Hisayuki Ohata*, Ken-ichi Tanaka, Naoto Maeyama, Tadahiro Ikeuchi, Aya Kamada, Masayuki Yamamoto and Kazutaka Momose
Department of Pharmacology, School of Pharmaceutical Sciences, Showa University, Hatanodai, Shinagawa-ku, Tokyo 142-8555, Japan
*Corresponding author. FAX: +81-3-3784-3232, E-mail: firstname.lastname@example.org
Abstract: The mechanotransduction mechanism is believed to play an important role in maintenance of cellular homeostasis in a wide variety of cell types. In particular, the mechanotransduction system in vascular endothelial cells may be an essential mechanism for local hemodynamic control. Elevations in intracellular free Ca2+ concentration ([Ca2+]i) are an important signal in the initial step of mechanotransduction and mechanosensitive (MS) cation channels are thought to be a putative pathway; however, the molecular mechanisms remain unclear. We found that lysophosphatidic acid (LPA), a bioactive phospholipid, sensitizes the response of [Ca2+]i to mechanical stress in several cell types. Employing real-time confocal microscopy, local increases in [Ca2+]i in several regions within the cell during application of mechanical stress were clearly visualized in bovine lens epithelial and endothelial cells in the presence of LPA. The phenomenon was termed “Ca2+ spots”. Pharmacological studies revealed that Ca2+ spots arise due to influx through MS channels. In this report, our data indicating the possible significance of LPA as an endogenous factor involved in regulation of mechanotransduction is reviewed. Furthermore, our findings suggest that the Ca2+ spot is a novel phenomenon occurring as an elementary Ca2+-influx event through MS channels directly coupled with the initial step in mechanotransduction.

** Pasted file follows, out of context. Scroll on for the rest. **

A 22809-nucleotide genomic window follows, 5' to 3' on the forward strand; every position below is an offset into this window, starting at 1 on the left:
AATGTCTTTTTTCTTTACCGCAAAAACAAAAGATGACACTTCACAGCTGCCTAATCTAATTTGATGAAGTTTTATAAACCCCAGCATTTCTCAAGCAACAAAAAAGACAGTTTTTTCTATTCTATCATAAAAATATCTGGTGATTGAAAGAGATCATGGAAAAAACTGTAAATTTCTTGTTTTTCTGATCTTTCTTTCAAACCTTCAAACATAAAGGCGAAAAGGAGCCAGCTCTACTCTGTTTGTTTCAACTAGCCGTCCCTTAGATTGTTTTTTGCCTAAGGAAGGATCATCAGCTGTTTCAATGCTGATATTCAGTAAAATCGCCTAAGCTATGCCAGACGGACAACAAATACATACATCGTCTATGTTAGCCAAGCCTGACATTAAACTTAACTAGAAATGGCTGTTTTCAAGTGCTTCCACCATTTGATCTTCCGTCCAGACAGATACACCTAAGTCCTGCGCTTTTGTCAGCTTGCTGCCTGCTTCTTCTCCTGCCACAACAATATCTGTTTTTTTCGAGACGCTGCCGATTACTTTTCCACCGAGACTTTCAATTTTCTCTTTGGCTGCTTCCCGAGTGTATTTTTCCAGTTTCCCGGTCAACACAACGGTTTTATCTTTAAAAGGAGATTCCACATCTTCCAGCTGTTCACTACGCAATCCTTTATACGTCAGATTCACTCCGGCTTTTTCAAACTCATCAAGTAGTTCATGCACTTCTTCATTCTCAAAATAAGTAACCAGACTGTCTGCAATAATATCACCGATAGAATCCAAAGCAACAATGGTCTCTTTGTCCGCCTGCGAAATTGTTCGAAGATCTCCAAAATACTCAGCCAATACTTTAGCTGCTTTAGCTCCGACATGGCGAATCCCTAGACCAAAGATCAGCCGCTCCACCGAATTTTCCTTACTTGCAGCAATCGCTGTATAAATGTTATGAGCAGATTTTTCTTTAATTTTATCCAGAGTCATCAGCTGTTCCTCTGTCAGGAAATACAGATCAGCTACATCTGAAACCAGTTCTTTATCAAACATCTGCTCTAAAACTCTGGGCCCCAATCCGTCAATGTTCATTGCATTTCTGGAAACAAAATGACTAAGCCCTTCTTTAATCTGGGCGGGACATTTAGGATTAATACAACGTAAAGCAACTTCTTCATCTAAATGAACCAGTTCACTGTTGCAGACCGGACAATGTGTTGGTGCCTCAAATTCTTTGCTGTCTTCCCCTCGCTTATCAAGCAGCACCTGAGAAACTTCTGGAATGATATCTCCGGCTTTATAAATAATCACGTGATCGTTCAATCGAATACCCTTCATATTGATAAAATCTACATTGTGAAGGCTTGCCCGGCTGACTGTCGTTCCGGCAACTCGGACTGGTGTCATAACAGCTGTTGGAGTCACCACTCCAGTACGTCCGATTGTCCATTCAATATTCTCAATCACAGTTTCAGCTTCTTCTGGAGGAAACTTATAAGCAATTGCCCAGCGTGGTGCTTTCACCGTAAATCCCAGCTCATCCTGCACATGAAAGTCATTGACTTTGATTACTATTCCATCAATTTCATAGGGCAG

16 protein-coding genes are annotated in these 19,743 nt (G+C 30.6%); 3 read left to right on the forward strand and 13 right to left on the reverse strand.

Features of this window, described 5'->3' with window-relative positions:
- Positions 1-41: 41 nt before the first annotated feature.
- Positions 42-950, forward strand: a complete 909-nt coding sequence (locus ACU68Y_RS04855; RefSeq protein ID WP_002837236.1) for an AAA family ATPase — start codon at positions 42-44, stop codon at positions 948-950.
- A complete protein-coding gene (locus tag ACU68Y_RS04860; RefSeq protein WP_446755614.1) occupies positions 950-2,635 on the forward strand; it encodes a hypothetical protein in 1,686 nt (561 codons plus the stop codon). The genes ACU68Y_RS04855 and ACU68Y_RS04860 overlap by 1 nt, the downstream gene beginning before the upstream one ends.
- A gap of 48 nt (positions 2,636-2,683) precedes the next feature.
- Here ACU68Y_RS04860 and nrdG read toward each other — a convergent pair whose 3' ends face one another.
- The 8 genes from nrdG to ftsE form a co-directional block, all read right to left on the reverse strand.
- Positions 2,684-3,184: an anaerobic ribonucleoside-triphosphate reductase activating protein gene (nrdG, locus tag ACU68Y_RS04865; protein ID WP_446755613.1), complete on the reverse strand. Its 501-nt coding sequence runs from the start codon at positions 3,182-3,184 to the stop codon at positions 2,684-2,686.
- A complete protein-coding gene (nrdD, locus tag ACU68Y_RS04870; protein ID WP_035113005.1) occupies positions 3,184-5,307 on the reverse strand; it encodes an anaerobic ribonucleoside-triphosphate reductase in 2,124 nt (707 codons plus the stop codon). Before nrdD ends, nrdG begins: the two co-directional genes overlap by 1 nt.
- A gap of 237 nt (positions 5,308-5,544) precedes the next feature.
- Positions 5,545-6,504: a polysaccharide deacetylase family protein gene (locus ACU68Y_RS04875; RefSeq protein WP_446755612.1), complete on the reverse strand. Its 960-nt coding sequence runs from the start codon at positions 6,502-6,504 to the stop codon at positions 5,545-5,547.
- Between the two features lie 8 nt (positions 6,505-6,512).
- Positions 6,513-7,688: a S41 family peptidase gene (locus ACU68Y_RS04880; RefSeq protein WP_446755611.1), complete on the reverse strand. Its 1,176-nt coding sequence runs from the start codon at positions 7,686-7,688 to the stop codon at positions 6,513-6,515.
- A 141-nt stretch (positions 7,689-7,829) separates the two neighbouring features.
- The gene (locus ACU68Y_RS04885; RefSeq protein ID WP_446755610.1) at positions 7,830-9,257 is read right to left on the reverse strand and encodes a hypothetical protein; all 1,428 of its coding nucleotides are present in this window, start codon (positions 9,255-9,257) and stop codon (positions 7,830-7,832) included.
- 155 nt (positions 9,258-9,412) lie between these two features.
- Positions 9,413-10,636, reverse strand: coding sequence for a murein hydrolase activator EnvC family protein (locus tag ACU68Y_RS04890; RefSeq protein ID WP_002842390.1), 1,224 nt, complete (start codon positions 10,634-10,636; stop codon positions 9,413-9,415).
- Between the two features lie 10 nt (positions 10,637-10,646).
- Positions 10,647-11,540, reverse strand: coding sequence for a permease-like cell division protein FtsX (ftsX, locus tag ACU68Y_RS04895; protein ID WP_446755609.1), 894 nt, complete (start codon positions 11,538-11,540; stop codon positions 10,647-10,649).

Keywords: Lysophosphatidic acid, Mechanosensitive ion channel, Mechanotransduction, Ca2+ influx
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